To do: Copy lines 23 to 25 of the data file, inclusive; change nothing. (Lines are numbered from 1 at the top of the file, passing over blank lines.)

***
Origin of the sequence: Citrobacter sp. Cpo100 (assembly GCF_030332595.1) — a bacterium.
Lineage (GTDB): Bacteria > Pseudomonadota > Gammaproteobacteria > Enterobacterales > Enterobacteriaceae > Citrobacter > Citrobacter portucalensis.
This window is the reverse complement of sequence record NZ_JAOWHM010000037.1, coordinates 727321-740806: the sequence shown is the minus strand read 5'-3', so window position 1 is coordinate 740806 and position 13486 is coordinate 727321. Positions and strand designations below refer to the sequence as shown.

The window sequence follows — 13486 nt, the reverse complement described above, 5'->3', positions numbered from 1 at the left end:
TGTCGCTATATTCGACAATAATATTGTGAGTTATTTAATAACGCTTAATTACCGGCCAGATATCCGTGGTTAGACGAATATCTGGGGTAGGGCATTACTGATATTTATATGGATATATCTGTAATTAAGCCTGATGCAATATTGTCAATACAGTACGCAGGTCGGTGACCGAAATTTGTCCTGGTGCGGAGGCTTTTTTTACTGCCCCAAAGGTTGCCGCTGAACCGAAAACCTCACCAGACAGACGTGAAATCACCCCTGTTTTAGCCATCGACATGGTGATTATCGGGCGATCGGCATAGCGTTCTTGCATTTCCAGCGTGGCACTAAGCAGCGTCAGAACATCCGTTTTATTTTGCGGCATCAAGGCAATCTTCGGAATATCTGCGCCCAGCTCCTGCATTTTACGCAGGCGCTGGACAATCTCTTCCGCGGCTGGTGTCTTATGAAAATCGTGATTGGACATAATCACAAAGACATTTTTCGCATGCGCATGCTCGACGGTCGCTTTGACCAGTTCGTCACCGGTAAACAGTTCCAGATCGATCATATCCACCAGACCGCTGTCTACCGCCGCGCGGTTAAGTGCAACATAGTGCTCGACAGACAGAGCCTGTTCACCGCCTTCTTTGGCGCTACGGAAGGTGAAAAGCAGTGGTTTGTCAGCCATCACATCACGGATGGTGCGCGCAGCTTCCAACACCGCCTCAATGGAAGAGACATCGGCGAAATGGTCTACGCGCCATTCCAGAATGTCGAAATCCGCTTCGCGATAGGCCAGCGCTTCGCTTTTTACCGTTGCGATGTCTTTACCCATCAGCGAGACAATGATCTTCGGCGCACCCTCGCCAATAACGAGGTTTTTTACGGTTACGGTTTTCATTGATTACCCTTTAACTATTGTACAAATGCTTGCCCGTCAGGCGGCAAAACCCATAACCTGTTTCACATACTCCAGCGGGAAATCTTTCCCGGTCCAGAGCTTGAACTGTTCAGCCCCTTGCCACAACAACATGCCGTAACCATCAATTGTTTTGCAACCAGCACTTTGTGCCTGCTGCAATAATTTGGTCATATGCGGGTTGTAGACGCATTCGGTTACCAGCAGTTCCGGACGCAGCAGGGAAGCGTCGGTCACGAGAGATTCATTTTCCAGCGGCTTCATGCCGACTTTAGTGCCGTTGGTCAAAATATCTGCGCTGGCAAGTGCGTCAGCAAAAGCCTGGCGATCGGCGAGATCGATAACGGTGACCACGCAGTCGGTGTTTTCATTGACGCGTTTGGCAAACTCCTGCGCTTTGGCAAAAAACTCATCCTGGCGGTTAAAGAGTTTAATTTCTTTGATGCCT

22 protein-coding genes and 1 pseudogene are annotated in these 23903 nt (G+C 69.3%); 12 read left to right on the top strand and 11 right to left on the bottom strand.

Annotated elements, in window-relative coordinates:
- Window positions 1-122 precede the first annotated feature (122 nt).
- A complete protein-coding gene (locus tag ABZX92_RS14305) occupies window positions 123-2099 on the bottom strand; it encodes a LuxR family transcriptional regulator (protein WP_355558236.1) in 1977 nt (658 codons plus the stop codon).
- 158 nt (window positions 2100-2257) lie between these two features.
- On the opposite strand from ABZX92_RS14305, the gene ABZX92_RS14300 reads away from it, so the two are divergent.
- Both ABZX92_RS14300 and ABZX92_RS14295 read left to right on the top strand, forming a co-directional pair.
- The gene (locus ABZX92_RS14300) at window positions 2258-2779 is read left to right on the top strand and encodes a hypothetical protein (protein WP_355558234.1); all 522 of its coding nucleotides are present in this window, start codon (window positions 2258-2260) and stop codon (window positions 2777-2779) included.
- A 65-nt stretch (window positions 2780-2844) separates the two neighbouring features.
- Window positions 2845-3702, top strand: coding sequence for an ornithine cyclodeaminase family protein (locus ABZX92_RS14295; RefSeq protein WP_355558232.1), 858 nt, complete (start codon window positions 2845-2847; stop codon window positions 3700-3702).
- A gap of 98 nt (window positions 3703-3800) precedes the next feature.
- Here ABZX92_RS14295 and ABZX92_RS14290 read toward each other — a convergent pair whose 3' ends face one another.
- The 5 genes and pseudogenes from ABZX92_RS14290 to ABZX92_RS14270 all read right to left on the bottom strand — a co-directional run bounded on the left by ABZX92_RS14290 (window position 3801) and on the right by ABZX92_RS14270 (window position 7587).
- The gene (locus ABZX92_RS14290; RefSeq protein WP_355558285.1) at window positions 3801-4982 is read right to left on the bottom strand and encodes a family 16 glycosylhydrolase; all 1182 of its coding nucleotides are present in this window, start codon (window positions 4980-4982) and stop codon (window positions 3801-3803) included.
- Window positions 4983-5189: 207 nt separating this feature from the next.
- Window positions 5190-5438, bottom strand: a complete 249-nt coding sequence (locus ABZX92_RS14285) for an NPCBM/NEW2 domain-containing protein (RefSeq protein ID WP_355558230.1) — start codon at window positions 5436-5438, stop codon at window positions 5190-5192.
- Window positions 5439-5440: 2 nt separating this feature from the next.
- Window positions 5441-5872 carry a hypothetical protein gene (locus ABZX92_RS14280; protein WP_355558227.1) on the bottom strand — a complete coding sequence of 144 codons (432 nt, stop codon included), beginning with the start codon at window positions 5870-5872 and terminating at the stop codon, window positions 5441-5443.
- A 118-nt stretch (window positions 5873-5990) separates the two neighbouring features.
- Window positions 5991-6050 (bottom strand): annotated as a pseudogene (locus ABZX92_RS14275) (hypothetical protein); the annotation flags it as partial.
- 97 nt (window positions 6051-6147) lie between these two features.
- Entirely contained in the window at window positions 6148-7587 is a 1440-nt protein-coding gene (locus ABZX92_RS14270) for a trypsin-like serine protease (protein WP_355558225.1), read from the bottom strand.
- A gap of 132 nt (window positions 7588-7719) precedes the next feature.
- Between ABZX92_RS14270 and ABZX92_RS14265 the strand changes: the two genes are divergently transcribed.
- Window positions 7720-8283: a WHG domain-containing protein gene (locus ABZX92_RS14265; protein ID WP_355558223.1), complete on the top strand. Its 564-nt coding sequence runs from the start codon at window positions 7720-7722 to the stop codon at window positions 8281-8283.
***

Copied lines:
- Window positions 5441-5872 carry a hypothetical protein gene (locus ABZX92_RS14280; protein WP_355558227.1) on the bottom strand — a complete coding sequence of 144 codons (432 nt, stop codon included), beginning with the start codon at window positions 5870-5872 and terminating at the stop codon, window positions 5441-5443.
- A 118-nt stretch (window positions 5873-5990) separates the two neighbouring features.
- Window positions 5991-6050 (bottom strand): annotated as a pseudogene (locus ABZX92_RS14275) (hypothetical protein); the annotation flags it as partial.